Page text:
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Election inversions, coalitions and proportional representation: Examples from Danish elections

By Peter Kurrild-Klitgaard

Abstract

When collective choices are made in more than one round and with dif¬ferent groups of decision-makers, so-called election inversions may take place, where each group have different majority outcomes. We identify two ver¬sions of such compound majority paradoxes specifically, but not ex¬clu¬si¬ve¬ly, relevant for systems of proportional representation with governing coalitions: The “Threshold Paradox” and the “Federal Paradox”. The empirical relevance of the two paradoxes is illustrated with examples from three Danish elections (1971, 1990, 2011), where a majority of the voters voted for one bloc of parties but where a majority of the seats fell to another.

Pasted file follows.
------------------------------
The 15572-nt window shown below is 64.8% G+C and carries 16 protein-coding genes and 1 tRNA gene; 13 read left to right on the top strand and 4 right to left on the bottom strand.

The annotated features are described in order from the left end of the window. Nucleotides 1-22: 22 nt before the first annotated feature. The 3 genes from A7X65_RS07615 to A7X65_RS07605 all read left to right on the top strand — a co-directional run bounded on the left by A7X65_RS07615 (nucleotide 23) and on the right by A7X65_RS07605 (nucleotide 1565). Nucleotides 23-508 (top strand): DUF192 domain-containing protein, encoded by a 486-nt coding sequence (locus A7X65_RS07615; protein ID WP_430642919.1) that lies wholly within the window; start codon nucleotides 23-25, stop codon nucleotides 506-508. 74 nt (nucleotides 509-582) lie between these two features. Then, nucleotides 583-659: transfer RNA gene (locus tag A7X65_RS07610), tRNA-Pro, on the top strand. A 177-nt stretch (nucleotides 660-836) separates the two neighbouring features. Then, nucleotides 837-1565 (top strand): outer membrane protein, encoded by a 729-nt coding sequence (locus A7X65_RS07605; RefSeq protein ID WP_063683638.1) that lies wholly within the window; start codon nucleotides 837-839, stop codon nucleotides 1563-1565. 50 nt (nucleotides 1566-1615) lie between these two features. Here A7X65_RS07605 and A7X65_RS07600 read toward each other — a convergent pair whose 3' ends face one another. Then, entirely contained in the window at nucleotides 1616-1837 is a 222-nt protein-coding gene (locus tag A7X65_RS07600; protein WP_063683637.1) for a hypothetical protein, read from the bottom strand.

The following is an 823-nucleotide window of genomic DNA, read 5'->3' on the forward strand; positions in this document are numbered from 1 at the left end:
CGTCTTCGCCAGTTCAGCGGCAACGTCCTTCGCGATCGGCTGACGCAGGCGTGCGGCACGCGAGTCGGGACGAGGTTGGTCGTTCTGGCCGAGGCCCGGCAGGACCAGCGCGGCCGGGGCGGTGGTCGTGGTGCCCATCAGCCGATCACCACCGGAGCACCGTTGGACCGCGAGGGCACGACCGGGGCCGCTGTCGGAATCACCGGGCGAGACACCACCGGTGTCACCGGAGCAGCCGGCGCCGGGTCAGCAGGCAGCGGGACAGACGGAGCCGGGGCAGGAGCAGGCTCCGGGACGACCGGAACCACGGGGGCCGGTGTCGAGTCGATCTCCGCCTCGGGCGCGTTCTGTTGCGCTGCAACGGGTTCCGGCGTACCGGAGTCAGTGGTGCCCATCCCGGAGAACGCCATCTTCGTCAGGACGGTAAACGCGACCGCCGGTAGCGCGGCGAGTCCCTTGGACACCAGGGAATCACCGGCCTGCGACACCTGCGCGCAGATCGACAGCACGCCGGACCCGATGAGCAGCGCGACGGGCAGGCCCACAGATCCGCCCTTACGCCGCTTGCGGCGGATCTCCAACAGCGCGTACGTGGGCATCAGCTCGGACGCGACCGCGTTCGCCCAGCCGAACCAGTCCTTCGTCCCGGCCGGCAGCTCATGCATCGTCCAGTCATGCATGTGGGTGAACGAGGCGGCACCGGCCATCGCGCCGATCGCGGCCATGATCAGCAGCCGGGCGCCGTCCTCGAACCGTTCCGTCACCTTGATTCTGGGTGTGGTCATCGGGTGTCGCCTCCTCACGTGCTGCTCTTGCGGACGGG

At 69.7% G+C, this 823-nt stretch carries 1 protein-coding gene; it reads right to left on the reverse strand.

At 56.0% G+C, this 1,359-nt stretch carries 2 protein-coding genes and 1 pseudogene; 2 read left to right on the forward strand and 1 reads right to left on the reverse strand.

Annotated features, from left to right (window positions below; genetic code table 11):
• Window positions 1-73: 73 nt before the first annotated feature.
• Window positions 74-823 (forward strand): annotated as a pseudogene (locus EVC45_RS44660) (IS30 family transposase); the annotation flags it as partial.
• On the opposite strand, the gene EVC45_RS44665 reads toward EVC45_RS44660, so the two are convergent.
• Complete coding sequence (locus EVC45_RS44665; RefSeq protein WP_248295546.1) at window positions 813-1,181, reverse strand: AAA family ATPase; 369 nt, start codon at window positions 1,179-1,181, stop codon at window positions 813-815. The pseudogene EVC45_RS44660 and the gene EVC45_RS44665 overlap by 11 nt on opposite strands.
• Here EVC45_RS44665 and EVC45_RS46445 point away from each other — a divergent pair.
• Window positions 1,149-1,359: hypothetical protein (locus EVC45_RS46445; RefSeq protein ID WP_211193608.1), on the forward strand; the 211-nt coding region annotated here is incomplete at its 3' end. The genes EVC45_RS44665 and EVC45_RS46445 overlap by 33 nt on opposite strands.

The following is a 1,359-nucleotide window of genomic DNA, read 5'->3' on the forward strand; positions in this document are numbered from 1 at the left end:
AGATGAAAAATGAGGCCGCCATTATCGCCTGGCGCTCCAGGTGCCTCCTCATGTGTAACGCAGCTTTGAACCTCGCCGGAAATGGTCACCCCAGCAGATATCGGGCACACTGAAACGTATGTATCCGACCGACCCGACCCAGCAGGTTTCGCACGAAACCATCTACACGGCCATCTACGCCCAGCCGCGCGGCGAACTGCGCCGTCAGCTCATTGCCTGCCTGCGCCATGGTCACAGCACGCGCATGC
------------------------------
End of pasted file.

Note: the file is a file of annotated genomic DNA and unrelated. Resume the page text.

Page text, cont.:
Topics: D71 - Social Choice; Clubs; Committees; Associations, D72 - Political Processes: Rent-Seeking, Lobbying, Elections, Legislatures, and Voting Behavior
Year: 2011
DOI identifier: 10.2139/ssrn.1972067
OAI identifier: oai:mpra.ub.uni-muenchen.de:35302

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